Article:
When J.B. Horrell started the local minimalist punk band Moving Finger, he had two words in mind: simple and strange. After enlisting bassist Patrick Glass (with whom Horrell also played in the local band Noise Choir) and his wife Laurel on drums, Moving Finger quickly began turning heads at bars and house parties. The band became a four-piece last spring with the addition of Natalie Hoffmann on second guitar (Hoffmann also fronts the ferocious no-wave act Nots) and released their debut seven-inch on Goner Records last month. We caught up with Horrell to talk about Moving Finger's first single, the past and present state of the Memphis punk scene, and what it's like to play in a band with your significant other.
Flyer: First off, where did you get the name Moving Finger?
J.B. Horrell: It's from a Dorothy Ashby record called The Rubaiyat of Dorothy Ashby. The last song on the record is called "Moving Finger," and I just really liked the effect on her voice.
Is that an old soul record?
It's this weird record on Cadet, which was a subsidiary of Chess Records in Chicago. Cadet started putting out more experimental shit. Dorothy Ashby plays a weird Japanese instrument called a koto, and she plays it over tracks that have crazy drums and fuzz guitar on them.
Your debut seven-inch just came out on the local label Goner Records. Did you write the songs specifically for the single or were they taken from a demo or collection of songs?
On the A side are newer songs that we've started playing since Natalie joined the band. She'd been playing with us for about two weeks when we recorded those. When we recorded those tracks, we knew there was going to be a single out on Goner, but we didn't know what songs they would pick, so we recorded a handful. The B side was recorded last year with Andrew McCalla, and we had that lying around.
Why were the two sides recorded by two different people?
I have recorded a lot of stuff with Andrew McCalla over the years, and some of them were projects that he and I played on together. So it was natural to want to record the Moving Finger stuff with him. When he moved to Austin last summer, we didn't have the option of recording with him anymore. So the next logical person to record with was Keith Cooper (of the Sheiks). Keith uses the same equipment as Andrew. It felt like a natural progression to record with him.
As someone who's been involved with the punk scene for over 20 years, how would you say the contemporary scene compares to the Antenna club or the scene at Barristers?
It's similar in the sense that there are still a lot of different bands doing a lot of different things, which is cool. Back in those days, there were a lot of bands playing a lot of different things that could probably be described as punk, and it's the same way now. It's also similar in the fact that the scene is still really fragmented. There are all these little sub-scenes within a larger one. So, in a way, nothing has really changed.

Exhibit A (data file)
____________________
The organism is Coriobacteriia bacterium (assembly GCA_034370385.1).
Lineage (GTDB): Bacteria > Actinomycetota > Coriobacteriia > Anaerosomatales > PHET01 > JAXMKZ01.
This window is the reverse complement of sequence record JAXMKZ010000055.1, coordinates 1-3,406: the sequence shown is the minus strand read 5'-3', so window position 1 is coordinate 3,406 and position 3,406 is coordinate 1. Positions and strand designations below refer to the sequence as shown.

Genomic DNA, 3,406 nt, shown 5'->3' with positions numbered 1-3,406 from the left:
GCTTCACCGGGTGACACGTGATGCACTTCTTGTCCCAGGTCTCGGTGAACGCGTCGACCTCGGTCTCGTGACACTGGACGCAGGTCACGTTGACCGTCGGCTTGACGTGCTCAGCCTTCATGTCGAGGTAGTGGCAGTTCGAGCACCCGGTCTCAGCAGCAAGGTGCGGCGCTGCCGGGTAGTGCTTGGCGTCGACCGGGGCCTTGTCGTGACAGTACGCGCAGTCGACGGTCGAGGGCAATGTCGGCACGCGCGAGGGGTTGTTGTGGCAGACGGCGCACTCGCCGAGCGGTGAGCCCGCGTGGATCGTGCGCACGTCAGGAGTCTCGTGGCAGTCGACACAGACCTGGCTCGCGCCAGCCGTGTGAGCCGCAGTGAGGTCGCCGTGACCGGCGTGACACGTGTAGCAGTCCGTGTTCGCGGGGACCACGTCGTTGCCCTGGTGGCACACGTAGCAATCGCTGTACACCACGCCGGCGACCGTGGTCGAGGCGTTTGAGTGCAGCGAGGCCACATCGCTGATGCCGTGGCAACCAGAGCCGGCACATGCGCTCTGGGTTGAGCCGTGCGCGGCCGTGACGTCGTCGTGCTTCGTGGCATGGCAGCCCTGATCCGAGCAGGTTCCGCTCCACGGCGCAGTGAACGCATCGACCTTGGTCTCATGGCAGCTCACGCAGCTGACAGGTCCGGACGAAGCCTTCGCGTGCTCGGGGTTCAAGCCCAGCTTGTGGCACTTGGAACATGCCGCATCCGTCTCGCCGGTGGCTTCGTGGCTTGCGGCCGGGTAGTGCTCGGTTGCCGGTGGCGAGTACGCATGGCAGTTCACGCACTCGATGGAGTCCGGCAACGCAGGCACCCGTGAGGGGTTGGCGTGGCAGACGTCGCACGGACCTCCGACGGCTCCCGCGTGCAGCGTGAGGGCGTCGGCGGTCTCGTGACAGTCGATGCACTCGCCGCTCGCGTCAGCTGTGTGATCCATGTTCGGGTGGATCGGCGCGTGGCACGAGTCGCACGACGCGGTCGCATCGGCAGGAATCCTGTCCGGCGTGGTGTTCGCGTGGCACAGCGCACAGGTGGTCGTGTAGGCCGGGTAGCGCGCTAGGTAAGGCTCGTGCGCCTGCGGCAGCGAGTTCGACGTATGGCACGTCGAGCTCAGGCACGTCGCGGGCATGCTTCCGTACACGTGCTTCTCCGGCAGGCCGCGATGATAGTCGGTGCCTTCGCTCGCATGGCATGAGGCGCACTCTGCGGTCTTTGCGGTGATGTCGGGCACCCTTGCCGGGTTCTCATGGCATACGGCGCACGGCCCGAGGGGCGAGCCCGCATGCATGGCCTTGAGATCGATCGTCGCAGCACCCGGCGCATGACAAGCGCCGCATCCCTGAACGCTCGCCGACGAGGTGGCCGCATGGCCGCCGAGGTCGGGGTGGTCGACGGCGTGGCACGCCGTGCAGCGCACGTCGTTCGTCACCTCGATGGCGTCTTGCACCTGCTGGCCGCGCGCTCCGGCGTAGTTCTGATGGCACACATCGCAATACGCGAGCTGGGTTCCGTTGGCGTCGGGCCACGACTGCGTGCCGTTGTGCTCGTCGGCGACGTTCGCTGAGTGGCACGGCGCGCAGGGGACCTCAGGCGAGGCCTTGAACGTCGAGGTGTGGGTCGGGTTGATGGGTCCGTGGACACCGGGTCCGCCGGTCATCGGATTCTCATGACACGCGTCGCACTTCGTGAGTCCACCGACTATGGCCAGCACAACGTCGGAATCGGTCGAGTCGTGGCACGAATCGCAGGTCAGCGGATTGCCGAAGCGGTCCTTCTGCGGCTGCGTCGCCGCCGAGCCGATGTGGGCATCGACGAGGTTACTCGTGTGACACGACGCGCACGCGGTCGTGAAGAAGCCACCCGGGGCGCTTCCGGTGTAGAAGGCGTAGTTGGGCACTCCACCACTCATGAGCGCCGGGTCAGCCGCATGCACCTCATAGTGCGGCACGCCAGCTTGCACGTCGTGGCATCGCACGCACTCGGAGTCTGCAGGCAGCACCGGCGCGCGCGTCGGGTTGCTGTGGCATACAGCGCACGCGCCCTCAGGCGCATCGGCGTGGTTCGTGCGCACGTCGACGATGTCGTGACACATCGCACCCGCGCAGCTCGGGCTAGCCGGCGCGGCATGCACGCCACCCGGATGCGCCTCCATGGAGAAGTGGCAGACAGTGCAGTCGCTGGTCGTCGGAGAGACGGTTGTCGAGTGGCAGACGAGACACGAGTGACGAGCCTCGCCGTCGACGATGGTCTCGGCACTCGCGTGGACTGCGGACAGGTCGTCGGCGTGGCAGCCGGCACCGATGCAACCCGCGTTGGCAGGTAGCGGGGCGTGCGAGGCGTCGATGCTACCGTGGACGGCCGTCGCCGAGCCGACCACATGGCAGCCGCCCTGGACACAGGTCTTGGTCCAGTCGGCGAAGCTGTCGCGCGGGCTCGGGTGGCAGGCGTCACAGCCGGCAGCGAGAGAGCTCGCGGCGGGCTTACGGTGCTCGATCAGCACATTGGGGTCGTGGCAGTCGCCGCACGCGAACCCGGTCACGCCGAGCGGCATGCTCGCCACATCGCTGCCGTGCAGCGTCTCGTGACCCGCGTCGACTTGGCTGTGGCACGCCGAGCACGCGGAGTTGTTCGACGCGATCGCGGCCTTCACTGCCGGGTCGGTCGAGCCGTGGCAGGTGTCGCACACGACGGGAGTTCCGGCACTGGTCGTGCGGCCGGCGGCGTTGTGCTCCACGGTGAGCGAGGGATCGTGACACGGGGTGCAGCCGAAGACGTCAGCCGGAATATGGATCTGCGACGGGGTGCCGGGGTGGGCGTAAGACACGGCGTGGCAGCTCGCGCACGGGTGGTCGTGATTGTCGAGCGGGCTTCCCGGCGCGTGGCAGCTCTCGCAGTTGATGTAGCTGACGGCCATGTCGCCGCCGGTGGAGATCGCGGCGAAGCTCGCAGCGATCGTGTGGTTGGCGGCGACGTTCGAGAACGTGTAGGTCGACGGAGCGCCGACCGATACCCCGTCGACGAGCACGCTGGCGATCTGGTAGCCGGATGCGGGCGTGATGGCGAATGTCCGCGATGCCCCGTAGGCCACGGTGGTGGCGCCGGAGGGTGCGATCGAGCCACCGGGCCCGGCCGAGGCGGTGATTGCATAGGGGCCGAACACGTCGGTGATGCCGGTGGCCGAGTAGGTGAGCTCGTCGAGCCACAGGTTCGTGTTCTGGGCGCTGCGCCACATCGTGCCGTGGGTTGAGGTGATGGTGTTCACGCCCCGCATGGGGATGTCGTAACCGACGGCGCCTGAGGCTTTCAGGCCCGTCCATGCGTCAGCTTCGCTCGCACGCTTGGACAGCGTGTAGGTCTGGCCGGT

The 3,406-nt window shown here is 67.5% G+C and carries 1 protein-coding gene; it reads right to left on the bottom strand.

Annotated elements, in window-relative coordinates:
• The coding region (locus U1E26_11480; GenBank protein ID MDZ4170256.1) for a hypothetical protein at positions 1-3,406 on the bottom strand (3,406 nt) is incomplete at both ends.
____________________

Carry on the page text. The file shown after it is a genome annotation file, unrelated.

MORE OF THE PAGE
Your wife, Laurel, plays drums in Moving Finger, and you guys practice at your house. What are the advantages of playing in a band with your significant other?
It makes it so that being in a band isn't restricted to one time and place. We don't have to wait for that one night a week when the whole band can get together and write. Anytime we have an idea, we can start working on it immediately as long as it's at a reasonable hour and won't disturb the neighbors. We can work on stuff anytime, and that's a huge advantage. It allows us to write music a lot faster.
The use of a delay pedal on the snare drum and the trumpet solo on the B side of the record is pretty unconventional in punk music. Where did those ideas come from?
I always liked punk bands that had a certain aesthetic or an ideal but used unconventional instruments to express themselves. The first punk band I ever saw that had a trumpet was Nation of Ulysses, when I was 15 or 16. I was like, "That's different." Later, I heard the Contortions and how they used horns as a dissonant instrument, and I thought that was really cool. As far as the delay on the snare drum, that influence could be anything from King Tubby production to weird movie soundtracks I like. It's just the idea of taking a really simple approach to songwriting and seeing how strange you can get with it.